Obama’s victory is, at best, a mandate for change; not a mandate for the wholesale enactment of any and every Democratic policy. Just look at the ballot measures and exiting polling on individual issues; a solid majority of Obama voters have yet to adopt even the most basic liberal ideologies. There’s certainly a migration toward the left, but, for better or worse, this is still a very center-right country.
You are probably correct that some other neocon talking head will replace Novak. I am guessing he/she will come from inside the current Bush administration. I am sure it won’t be boring around here. Even during an Obama administration.
I agree, but I would like to say that while Novak in particular isn’t much of a threat moving forward, we do need to watch diligently for those who would take up the cause of his masters. He’ll be replaced soon enough. Fascism is like rust. It never sleeps and destroys everything it touches unless neutralized.
The Obama victory was a mandate not only because of the sheer number of electoral college votes and the popular vote margin, but also because of the reach of his message into 8-10 states that have gone Republican in the past few election cycles. I don’t think we should worry about what Robert Novak is saying anymore. He has proven to be habitually wrong. He just hasn’t realized that nobody listens to his message anymore.
This is coming from a guy who doesn’t think there is anything wrong with outing a CIA operative for political purposes either. Consider the source.
Looks remarkably like a mandate to moi!
I don’t think that Novak is even worthy of discussion. However, I will agree that I don’t think Barack Obama has any sort of mandate. At best, President-Elect Obama has a mandate to create change. Beyond that, I would argue that the outcome of numerous ballot measures indicate that the general population is not ready to wholesale adopt Democratic policy.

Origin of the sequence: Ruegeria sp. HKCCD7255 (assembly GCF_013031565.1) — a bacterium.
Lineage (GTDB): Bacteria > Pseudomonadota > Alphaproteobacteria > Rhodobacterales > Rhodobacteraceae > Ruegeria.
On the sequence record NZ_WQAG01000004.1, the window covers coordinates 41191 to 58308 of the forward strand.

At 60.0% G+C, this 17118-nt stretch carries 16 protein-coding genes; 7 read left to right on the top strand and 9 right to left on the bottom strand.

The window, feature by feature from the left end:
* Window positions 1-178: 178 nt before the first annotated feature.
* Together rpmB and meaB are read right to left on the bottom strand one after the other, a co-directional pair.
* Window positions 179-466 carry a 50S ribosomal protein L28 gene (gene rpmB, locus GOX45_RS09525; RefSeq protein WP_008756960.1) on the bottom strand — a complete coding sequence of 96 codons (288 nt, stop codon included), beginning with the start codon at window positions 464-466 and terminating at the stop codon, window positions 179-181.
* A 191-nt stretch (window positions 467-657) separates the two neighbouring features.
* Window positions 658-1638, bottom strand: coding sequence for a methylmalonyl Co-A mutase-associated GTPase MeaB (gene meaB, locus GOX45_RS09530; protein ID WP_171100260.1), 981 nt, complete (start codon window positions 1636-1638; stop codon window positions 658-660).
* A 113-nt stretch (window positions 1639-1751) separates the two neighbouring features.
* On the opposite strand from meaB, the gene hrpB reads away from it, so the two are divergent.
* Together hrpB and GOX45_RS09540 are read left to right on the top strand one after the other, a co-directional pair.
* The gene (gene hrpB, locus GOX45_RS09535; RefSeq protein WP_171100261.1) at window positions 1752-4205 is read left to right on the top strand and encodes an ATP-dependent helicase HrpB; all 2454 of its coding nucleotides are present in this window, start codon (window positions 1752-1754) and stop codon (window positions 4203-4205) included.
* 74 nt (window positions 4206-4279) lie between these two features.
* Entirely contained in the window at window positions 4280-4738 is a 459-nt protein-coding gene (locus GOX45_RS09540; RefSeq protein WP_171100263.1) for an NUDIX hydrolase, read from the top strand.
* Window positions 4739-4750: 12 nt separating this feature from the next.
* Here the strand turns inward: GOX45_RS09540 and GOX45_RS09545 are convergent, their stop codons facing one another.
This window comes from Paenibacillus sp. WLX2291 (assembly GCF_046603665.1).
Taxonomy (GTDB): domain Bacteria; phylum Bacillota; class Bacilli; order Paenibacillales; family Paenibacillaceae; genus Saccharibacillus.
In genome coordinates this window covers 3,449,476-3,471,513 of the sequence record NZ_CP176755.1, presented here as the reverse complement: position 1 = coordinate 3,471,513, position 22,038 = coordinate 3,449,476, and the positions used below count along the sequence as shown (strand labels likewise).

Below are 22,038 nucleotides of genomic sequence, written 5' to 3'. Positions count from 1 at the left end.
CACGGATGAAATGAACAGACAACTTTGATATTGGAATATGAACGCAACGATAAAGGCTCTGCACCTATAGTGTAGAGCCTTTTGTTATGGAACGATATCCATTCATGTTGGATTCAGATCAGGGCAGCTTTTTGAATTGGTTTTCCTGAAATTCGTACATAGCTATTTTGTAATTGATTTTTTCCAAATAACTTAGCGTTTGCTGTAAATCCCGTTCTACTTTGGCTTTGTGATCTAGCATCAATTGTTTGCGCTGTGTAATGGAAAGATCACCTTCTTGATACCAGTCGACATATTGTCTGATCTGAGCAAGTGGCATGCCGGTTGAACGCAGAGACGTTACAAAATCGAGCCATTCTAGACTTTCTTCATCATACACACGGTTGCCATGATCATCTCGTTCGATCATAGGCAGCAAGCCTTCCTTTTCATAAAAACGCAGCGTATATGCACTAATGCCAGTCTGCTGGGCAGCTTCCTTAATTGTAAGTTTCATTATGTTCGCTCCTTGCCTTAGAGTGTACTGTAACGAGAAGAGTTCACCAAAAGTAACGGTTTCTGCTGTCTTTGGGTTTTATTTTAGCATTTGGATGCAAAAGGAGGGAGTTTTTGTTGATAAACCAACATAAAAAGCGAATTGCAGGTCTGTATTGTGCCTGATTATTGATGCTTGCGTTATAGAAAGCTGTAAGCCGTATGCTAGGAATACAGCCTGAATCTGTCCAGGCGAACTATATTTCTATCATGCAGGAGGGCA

So long as this country remains starkly divided ideologically, no executive has a mandate to institute any policy he or she may wish. President Bush did not have a mandate; Barack Obama does not have a mandate. When politicians begin tossing around words like “mandate” America runs an immense risk of having individual liberties demolished, as evidenced by post-9/11 American politics.
This was posted on ThinkProgress yesterday as well:
First of all Bush never won an election to the Presidency. I remember him in 2004 talking about how he’d spend his political capital. He spoke with such an arrogant menacing ignorance.
I also wonder why people like Bill Kristol, who have been wrong on just about everything (most recently, wanted Palin on the ticket) and Novak keep getting print space without questions asked.
Bryant: The link at the bottom with take you to the CNN interview.
When or where did Novak make those remarks about Bush’s 2004 win? I’ve looked back at his 2004 post-election articles and did not see such a claim (not that he didn’t make it, I just didn’t see it).
It seems to me that whoever wins a particular election has a “mandate,” but that mandate should be used cautiously and is always subject to the voter’s speaking again. 🙂
Have a great day and God bless you!